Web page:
In Part I, Andrew Duff reports on the latest state of play. A deal is still possible before 31 October. Adjustments can be made to the Irish backstop. The Political Declaration, which is now proving to be more of a hindrance than help, can be dropped. If no deal looks possible the UK will have to plead for a further extension - although the British will need a stronger justification for extension than they have advanced so far. If minded to extend, the European Council should set stricter conditions than they did in March.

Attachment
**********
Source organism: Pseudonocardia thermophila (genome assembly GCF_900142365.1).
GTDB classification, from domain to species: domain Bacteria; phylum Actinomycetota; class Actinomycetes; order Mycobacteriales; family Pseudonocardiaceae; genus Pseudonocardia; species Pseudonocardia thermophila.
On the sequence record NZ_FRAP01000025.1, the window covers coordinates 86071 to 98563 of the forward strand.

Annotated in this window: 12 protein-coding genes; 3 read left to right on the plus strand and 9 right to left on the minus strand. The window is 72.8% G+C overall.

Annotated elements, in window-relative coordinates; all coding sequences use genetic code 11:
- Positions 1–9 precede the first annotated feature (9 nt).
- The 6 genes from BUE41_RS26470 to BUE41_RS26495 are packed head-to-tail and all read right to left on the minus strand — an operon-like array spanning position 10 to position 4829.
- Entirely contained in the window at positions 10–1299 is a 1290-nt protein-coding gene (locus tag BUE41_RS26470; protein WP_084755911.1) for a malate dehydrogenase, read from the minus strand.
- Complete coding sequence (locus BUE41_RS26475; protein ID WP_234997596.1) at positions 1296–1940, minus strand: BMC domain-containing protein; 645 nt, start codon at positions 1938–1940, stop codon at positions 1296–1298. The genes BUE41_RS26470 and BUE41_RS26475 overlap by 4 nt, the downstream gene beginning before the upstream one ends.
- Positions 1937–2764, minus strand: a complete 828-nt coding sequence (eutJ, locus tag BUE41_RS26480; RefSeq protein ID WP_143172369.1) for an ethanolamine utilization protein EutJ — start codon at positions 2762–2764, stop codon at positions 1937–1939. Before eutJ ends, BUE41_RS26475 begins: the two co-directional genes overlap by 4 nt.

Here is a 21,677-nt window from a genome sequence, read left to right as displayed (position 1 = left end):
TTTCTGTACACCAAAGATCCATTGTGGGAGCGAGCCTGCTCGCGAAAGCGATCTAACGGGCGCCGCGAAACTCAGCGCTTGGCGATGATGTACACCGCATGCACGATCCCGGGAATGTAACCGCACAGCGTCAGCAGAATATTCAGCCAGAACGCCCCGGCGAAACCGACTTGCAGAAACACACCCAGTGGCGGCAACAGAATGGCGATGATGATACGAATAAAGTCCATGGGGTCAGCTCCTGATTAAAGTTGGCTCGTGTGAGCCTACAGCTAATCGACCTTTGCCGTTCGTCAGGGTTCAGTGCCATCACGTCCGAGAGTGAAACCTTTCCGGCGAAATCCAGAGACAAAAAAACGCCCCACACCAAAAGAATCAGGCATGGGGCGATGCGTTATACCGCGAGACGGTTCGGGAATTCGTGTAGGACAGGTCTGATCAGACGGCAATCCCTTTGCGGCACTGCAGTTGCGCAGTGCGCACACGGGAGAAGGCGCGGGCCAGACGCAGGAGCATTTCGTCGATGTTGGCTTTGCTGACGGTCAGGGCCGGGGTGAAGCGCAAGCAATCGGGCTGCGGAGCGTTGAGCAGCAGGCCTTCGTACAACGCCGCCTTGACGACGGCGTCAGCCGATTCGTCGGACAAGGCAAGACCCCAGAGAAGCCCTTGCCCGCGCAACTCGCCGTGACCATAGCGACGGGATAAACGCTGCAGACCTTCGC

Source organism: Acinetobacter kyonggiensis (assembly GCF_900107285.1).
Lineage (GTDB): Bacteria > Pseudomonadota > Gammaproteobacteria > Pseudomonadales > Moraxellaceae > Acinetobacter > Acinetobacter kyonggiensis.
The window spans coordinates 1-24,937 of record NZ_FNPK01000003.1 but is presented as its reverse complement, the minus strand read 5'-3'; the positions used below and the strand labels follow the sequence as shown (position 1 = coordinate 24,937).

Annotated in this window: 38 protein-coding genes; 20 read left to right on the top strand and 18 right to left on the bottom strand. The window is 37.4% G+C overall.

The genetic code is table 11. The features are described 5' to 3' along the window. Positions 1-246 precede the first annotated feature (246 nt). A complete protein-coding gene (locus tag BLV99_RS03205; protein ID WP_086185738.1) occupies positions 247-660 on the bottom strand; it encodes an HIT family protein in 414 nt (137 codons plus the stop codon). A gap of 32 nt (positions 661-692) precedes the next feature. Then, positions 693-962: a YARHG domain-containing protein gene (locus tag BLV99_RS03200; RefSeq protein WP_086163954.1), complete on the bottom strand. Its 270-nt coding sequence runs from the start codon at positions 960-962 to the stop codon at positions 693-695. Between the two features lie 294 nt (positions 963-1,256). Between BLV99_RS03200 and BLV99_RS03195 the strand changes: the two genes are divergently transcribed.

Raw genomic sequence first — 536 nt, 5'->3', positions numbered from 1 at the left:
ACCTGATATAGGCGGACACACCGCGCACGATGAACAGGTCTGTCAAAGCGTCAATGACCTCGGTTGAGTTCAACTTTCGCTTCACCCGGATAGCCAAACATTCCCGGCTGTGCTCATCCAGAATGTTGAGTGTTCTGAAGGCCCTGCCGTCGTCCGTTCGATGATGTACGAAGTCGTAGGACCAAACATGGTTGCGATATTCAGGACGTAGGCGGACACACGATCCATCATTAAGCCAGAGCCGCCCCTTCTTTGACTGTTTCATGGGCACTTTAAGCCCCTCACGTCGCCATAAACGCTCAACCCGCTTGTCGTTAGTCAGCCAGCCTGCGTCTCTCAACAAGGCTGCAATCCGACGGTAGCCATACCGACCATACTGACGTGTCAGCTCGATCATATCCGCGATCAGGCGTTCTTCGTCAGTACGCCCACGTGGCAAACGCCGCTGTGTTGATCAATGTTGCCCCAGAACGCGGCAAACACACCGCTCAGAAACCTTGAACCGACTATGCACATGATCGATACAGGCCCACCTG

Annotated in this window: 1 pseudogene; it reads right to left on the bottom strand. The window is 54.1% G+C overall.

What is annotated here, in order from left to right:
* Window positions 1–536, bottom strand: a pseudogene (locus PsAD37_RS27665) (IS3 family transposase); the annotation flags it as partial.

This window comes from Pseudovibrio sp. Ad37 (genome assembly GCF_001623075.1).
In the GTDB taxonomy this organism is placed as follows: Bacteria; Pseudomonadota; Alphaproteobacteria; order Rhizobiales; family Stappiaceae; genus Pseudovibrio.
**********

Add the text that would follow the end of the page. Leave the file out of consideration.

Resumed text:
In Part II, Duff recalls how the Article 50 process has played out so far. He describes how the guidelines have evolved flexibly while the underlying principles have been retained. He argues that the EU institutions have emerged stronger from the Brexit experience, and the EU as a whole has gained a sharper sense of self-identity - “a constitutional moment”.
In Part III, Duff examines the options for a future association agreement between the UK and the EU. On balance, he imagines that the UK may one day wish to re-join the Union. But this will not be welcomed by the EU unless the UK adopts a bipartisan approach to Britain’s European policy, based on the introduction of a system of proportional representation for the House of Commons.